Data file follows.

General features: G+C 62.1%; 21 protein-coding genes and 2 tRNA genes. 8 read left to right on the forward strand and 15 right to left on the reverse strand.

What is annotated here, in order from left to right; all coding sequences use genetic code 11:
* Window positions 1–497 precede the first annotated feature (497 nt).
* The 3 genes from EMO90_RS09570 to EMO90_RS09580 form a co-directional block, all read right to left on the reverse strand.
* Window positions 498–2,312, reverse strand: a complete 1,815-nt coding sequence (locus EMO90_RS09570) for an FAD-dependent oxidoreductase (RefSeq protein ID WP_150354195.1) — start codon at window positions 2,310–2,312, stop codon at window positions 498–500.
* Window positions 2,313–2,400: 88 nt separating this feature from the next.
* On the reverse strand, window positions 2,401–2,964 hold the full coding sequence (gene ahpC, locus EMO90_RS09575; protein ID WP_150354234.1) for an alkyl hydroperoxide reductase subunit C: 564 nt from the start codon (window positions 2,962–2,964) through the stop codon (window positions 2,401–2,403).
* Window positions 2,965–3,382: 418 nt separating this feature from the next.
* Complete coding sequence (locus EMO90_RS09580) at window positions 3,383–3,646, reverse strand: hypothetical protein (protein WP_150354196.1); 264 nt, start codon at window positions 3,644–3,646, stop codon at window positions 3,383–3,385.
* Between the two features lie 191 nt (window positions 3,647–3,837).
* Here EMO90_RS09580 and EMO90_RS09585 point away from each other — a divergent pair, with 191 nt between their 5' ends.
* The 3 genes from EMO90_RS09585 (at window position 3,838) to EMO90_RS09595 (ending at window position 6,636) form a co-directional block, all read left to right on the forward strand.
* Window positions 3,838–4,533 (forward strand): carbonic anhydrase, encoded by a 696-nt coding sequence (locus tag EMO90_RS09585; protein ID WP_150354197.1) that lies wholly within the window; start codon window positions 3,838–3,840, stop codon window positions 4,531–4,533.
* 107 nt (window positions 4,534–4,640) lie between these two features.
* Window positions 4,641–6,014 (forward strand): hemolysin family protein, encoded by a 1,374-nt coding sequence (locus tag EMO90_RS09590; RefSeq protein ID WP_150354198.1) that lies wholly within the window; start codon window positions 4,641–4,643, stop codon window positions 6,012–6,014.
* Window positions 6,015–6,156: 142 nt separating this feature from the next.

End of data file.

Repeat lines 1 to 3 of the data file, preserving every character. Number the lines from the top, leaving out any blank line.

General features: G+C 62.1%; 21 protein-coding genes and 2 tRNA genes. 8 read left to right on the forward strand and 15 right to left on the reverse strand.

What is annotated here, in order from left to right; all coding sequences use genetic code 11:
* Window positions 1–497 precede the first annotated feature (497 nt).